Financial planning for a special event -- Habitat for Humanity Int'l 1
Financial planning for a special event
By Aileen Pistone
Key to a successful special event is your finance team and its game plan. Oftentimes, it is assumed that this particular area will simply merge with the existing national program finance systems. But this is not often the case. Here are a few tips that many of us take for granted, but that need to be addressed individually when putting a special event together.
1. Create your own budget: Use other special event budgets as guidelines, but take the time to do your homework. Collect several quotes for each line item and determine what the real cost will be for your national program. Talk to others who have hosted special events and determine what line items could be missing and then incorporate them.
2. Hire additional staff: A special event will place enormous stress on existing finance staff. It is always a good idea to hire extra finance or accounting staff to handle the additional workload.
3. Proper purchasing: If your organization doesn't have a defined purchasing procedure before a special event, it will need one. A minimal level of purchasing controls includes the use of purchase orders, purchase requisitions and an approval matrix. Learn from those who have hosted past events, and contact their offices to obtain samples.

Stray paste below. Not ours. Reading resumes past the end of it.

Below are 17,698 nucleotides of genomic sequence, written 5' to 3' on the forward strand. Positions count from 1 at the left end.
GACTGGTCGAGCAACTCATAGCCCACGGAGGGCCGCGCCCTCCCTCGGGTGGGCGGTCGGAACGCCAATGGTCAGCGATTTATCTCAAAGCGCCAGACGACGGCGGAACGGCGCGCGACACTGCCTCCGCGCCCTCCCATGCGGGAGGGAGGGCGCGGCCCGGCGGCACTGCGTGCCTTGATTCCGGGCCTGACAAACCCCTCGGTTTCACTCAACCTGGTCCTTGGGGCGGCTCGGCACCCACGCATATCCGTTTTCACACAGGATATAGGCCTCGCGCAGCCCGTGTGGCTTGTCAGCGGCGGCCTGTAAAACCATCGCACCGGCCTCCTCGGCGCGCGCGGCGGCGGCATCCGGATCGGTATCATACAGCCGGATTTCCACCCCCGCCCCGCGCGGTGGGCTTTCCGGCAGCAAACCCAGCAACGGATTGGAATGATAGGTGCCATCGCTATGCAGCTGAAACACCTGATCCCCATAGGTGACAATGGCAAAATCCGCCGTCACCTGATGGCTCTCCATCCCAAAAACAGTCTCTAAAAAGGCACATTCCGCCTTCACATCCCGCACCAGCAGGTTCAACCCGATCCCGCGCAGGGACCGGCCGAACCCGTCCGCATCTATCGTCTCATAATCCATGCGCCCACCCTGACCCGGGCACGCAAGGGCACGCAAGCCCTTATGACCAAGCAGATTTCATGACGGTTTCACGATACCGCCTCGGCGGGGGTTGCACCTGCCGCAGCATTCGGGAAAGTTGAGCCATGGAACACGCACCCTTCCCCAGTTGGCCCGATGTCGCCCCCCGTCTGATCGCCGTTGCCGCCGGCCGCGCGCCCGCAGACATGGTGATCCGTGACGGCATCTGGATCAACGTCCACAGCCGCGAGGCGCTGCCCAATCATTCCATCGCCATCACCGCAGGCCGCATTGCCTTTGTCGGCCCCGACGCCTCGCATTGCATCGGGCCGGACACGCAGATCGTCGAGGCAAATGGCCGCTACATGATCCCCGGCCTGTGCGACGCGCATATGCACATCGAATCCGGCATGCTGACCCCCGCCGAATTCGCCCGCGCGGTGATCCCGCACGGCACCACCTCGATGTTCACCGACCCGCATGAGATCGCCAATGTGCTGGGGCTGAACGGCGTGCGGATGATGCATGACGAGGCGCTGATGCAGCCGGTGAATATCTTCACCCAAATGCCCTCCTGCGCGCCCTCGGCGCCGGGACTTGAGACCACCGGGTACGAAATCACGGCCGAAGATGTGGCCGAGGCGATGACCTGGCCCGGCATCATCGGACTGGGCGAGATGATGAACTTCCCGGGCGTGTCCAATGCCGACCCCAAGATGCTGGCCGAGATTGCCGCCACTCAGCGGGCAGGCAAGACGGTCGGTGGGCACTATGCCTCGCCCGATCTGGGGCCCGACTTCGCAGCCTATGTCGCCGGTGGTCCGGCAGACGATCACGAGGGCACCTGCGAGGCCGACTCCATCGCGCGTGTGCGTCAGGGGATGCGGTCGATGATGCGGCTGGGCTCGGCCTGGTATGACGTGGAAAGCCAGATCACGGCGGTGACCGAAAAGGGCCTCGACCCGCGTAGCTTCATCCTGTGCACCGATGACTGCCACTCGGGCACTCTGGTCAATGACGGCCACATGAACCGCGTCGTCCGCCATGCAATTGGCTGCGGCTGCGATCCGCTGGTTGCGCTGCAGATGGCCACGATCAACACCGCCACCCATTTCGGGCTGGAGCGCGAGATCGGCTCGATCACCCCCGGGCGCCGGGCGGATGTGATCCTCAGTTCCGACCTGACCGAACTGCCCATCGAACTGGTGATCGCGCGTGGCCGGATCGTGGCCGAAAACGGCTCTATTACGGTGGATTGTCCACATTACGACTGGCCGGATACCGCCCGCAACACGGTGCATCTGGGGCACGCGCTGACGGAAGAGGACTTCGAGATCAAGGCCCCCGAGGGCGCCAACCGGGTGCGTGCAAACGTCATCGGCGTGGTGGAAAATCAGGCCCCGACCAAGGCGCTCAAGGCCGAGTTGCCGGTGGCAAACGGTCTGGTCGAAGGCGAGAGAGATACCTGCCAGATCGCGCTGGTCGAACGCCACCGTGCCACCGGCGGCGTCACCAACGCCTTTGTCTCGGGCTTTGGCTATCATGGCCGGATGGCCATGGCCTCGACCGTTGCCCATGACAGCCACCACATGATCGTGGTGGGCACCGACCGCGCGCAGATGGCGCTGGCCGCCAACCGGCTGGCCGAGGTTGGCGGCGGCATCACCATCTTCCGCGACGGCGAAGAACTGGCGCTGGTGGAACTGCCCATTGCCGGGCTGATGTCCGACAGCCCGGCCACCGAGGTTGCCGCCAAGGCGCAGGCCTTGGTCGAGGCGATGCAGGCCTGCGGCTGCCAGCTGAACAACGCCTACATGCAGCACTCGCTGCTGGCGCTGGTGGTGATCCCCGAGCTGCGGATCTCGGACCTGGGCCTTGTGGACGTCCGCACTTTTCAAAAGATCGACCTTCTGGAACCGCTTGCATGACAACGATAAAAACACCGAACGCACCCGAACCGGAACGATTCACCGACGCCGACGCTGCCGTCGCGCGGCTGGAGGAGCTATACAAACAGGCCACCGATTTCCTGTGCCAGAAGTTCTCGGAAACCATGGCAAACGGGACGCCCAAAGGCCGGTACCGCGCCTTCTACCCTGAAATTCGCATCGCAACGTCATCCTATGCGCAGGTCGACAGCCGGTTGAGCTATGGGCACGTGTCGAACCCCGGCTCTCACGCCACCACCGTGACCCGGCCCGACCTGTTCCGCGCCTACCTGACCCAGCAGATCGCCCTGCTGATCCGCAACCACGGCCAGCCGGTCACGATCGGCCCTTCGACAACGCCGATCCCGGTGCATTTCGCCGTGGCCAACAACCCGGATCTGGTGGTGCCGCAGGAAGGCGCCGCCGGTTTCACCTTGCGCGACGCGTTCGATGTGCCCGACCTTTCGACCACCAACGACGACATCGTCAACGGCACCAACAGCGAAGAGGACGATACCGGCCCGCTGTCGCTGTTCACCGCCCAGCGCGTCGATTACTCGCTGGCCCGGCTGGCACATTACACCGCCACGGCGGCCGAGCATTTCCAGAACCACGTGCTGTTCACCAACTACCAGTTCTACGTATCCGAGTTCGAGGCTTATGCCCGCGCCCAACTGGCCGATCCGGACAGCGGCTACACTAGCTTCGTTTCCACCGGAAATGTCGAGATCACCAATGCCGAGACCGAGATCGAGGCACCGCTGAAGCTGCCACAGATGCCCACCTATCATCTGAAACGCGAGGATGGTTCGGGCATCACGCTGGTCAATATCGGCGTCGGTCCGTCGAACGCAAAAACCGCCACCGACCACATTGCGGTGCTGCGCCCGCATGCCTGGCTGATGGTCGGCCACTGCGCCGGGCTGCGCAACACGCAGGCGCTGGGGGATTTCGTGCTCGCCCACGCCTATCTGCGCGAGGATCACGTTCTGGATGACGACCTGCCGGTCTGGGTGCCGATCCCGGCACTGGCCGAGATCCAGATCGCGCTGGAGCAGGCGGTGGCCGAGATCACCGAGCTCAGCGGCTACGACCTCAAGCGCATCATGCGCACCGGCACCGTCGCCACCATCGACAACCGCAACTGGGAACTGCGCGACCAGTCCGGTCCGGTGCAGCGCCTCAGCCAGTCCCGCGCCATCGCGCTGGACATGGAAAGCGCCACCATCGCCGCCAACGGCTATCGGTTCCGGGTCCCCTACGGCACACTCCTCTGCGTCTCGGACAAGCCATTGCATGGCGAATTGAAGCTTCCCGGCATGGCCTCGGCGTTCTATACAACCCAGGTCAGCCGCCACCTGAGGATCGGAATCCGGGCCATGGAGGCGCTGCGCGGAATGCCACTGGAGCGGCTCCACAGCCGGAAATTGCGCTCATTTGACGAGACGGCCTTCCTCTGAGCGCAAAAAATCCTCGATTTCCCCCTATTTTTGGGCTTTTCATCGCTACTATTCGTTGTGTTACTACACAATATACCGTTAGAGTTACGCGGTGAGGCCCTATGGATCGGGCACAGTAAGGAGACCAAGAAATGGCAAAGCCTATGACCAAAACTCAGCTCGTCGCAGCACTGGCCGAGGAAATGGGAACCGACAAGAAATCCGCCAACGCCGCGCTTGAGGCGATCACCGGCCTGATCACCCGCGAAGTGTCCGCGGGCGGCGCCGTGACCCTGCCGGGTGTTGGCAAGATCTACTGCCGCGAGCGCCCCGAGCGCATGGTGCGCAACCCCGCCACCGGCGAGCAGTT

4. Good accounting systems: The system can be on paper or using software but the information and the procedures input should be of the highest quality. A good starting point to see whether your organization has good accounting systems would be to look at the results of your latest external audit. You should not consider hosting a special event if your latest external audit was negative. In addition, consider asking for an internal audit to ensure that the proper internal controls are in place.
5. Additional reporting: Besides a good accounting system, your organization will be required to create and manage an increased number of reports due to a special event. Make sure that your staff is prepared to take on the additional work and can turn in the additional reports on-time.
6. Clear communication: Finally, make sure that everybody involved in the special event is aware of the rules of the game. This is not a matter of a simple communication in writing, but a matter of sharing directly with the people involved, what is really important and to be taken into account, even if it is a simple, “taken for granted” fact. Clear communication will help avoid misunderstandings and disagreements in the future.
Aileen Pistone has been involved with several major HFH special events over the years and has been responsible for the logistics and/or project management of the events.